But again, the issue is not your specific configuration (or GP's specific configuration), the point is that Google cannot assume same IP or browser fingerprint is a definitive association of identity, whereas signing in additional users in Google's app definitely does.


> Most good corporate environments should be controlling what plugins they allow users to install in their browsers.

For a very odd definition of the term 'good' I suppose that's may be the case. It's certainly not been in any place I've worked in the past 20 yrs.


I can't vouch for the security of any place you've worked in the past 20 years.

But suffice to say, it's very common for Chrome extensions to be able to both modify any content on websites you view and read data you enter into them. Both adware and spyware is prolific on the Chrome Web Store, and it's the number one infection vector I see.

Controlling extensions is downright basic competency for network security. With regards to Chrome, I currently operate an outright block, though obviously we can whitelist extensions as necessary. (One thing Chrome does particularly well is their ADMX templates: It's easy to blacklist and whitelist extensions, and install them compulsorily for users as well.)


Considering that I've spent 15 of the last of those 20 years working at cybersecurity companies, I can say with some degree of assuredness that your level of control over browser extensions goes far beyond the typical work environment, and that goes doubly so for companies based in silicon valley. Do you really think that all those engineers at Google/FB/Apple/etc can't install browser extensions?


I assume there is no hiding from Google unless you black-hole their IPs. Also, don't let an Android device with links to Google be near you.

It'd hard to ban Google from your life even if you want ti. I think governments should help citizens achieve that when they choose so.


If you browser fingerprint and uniquely identify someone in this scenario what is the GDPR rationale going to be?


I'm not sure if this is the same thing you are suggesting, but what I like to do is use the "Manage people" option from the menu at the top right. My work and home google accounts are never logged in at the same time in the same chrome window. It seems to keep everything separated pretty well, even extensions seem to maintain their own settings/"activated-ness" within each person/account.


On Chrome you have the SessionBox extension - https://sessionbox.io/discover


Why don't you use Thunderbird for multiple mail accounts? I cannot imagine using web interface for multiple email accounts, too much effort, taking my browser tab space. Thunderbird is right tool for it...


"... and then I discovered the privacy.firstparty.isolate option (in about:config), which effectively gives every site its own container ..."

But with its own IP, possibly a non-routable, private IP ?

I think not ... and that's too bad because that is what we really need. We need the ability to chroot jail a GUI program just like we jail named or (whatever).

A different root, a different IP, and no access (or knowledge) of the rest of the system. If I used facebook, that's the browser I would run it in.


This is exactly what Qubes offers. Have as many separate browsers as you like, each originating from a different IP using VPN proxyVMs. Or just run everything through Tor using a Whonix gateway.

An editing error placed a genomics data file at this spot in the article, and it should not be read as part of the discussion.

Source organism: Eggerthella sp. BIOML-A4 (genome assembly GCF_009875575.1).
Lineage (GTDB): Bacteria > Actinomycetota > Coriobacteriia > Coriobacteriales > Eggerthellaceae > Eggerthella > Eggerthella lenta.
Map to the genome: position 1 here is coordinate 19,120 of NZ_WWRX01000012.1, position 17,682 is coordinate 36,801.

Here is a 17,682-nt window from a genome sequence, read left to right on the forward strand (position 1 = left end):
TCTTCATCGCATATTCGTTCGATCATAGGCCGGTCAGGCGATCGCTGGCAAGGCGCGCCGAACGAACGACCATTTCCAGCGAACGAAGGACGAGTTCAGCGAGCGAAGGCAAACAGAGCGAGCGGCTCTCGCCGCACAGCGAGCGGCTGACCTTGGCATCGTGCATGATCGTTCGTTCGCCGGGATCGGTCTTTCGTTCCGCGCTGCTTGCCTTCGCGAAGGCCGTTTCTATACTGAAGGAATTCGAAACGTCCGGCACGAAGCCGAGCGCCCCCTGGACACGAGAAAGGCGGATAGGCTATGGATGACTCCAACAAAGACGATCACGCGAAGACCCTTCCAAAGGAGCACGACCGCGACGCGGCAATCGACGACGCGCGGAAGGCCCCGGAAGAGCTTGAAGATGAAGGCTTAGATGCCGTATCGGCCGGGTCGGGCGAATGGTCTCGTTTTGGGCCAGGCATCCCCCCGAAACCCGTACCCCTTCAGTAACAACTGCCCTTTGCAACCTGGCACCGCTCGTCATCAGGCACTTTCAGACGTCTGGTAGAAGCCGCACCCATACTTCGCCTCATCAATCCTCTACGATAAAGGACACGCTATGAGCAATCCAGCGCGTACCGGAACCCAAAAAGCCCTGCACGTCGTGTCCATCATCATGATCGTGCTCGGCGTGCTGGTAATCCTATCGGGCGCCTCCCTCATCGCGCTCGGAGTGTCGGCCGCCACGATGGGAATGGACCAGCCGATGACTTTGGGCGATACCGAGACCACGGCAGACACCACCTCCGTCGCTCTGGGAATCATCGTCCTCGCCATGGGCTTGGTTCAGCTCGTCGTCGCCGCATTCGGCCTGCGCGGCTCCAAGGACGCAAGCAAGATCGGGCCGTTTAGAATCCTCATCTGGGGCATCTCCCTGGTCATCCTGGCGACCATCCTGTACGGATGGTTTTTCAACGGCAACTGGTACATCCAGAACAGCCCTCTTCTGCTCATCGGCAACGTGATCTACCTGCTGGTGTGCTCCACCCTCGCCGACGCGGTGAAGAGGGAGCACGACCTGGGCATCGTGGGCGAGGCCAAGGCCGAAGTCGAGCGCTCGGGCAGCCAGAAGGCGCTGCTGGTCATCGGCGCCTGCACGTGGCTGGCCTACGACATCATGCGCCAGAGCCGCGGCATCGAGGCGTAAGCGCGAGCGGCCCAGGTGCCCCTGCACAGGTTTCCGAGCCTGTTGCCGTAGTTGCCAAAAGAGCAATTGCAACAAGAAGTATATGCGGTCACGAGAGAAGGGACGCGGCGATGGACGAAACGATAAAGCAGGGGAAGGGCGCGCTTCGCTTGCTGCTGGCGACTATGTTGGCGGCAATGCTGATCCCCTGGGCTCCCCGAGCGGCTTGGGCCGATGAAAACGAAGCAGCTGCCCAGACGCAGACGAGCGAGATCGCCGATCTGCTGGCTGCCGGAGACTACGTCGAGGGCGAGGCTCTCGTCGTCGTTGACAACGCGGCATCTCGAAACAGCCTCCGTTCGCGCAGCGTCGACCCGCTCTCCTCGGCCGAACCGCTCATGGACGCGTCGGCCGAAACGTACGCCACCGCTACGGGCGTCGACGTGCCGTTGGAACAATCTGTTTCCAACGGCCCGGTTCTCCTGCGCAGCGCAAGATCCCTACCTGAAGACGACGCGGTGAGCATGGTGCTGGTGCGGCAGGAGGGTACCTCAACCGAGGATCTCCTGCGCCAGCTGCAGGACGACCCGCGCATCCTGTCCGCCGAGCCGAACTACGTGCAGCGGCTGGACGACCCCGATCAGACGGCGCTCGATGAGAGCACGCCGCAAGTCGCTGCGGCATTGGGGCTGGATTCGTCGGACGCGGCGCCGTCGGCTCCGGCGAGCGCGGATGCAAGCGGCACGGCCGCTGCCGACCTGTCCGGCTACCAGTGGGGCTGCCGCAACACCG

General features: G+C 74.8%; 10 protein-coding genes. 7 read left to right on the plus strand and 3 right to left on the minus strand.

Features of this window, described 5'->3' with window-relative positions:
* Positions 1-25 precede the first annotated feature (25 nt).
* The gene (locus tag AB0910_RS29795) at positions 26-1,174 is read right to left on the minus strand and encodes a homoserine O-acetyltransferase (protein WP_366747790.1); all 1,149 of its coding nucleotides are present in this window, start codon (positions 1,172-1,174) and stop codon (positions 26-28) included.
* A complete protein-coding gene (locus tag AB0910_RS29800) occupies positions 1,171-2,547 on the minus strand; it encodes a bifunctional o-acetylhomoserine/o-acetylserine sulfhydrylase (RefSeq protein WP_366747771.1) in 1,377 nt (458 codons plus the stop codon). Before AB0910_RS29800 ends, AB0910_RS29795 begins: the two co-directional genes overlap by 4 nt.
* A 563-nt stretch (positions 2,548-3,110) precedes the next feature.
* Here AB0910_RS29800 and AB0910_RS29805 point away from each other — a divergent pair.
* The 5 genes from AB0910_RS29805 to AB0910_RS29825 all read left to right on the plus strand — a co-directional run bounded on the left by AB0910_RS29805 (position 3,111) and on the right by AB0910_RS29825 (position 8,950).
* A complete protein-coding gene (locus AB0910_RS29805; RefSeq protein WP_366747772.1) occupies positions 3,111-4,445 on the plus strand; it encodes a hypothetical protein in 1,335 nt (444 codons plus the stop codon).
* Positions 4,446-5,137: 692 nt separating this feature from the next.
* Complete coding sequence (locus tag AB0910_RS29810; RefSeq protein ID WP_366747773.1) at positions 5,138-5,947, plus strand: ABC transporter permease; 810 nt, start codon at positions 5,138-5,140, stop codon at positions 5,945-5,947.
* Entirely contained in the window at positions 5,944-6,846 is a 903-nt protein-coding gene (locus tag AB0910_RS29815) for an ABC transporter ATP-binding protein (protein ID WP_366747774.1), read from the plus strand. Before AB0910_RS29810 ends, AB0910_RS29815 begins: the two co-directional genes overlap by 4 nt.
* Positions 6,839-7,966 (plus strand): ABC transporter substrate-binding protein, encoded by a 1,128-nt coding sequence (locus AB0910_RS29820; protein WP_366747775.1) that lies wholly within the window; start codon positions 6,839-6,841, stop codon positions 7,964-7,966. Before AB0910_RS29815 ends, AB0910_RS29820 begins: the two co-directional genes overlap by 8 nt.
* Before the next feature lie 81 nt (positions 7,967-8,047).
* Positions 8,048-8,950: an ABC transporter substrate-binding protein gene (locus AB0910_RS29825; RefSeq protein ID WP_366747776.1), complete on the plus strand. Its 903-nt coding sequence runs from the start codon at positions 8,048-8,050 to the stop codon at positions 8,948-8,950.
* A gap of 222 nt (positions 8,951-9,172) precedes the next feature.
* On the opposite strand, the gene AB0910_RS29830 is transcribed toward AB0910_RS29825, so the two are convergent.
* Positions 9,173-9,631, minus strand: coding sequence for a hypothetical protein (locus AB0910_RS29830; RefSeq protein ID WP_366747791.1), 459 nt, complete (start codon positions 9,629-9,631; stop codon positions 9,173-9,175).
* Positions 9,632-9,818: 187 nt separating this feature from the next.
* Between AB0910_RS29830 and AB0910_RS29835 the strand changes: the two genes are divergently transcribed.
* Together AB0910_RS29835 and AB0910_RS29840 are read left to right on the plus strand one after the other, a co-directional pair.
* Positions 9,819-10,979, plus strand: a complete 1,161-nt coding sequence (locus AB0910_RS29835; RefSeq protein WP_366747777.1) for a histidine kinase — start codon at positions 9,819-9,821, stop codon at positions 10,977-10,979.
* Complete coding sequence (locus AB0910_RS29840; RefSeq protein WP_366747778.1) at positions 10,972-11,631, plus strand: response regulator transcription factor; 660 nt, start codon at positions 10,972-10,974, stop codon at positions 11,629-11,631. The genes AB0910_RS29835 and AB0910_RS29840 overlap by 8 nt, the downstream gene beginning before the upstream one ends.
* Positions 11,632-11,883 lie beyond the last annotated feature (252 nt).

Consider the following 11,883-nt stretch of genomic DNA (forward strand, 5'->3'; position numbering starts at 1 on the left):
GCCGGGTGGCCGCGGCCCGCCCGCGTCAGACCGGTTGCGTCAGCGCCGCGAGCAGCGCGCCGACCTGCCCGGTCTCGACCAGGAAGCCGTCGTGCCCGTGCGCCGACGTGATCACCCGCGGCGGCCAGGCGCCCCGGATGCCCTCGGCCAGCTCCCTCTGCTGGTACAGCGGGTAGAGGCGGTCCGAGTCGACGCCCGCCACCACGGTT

https://www.qubes-os.org/intro/


Any problems? For example, CDNs are in different domains. Some ecommerce sites use payment services from other domains.


Things will break like logging in with Google/Facebook/other OAuths that use popup window redirects, iframe services like Disqus or Facebook comments, Google's captcha will become more annoying, less local caching will happen which means slower browsing in general.


When you say login would break, what do you mean? Just that it would be less convenient, i.e. you have to login to your identity provider once for each first party? Or are you suggesting that the redirect flow for OpenID Connect or oauth wouldn't work at all?


Yet another reason why you should avoid using service to log into another as much as possible.


I'm really of two minds about this. On the one hand you can use Facebook or Google to log in and then have them know what sites you log into. Or you can use a site's native login and be pretty sure that at some point you're going to get a "we take security very seriously" notice after they screw up and expose all their user data.


If you use a password manager with different passwords for each site it doesn't matter (much). Either they steal your password (usually hashed), or your OAuth information.

The minor difference is that with OAuth they cannot log-in to the site pretending to be you, but if they don't hash the passwords, or use weak method to do it, then it's possible.

Regarding other user data stored in the DB (which is usually more valuable than just the passwords) there is no difference between the login method.


I don't really see how logging in with a different system prevents your user data from being exposed?


I've definitely run into problems with ecommerce sites (really just Tarsnap) and embedded iframes from 3rd party payment services, while using the Chrome equivalent of this Firefox setting.


In case it's useful: This was due to a bug in Chrome which has since been fixed. (Chrome was losing the "POST" flag when sending a redirect message between processes.)


Any idea what version of Chrome fixed it? I refill my Tarsnap balance only occasionally.


The bug was fixed on January 26th and was being merged to older supported branches expeditiously -- I don't know the exact version numbers but I'm sure that any releases they rolled after mid-February would have the fix.


I guess 65.0.3325.146 from March 5th probably works, then. Thanks!


How do you do this in Chrome?


chrome://flags/#enable-site-per-process

Strict site isolation > Enable.


Using profiles I guess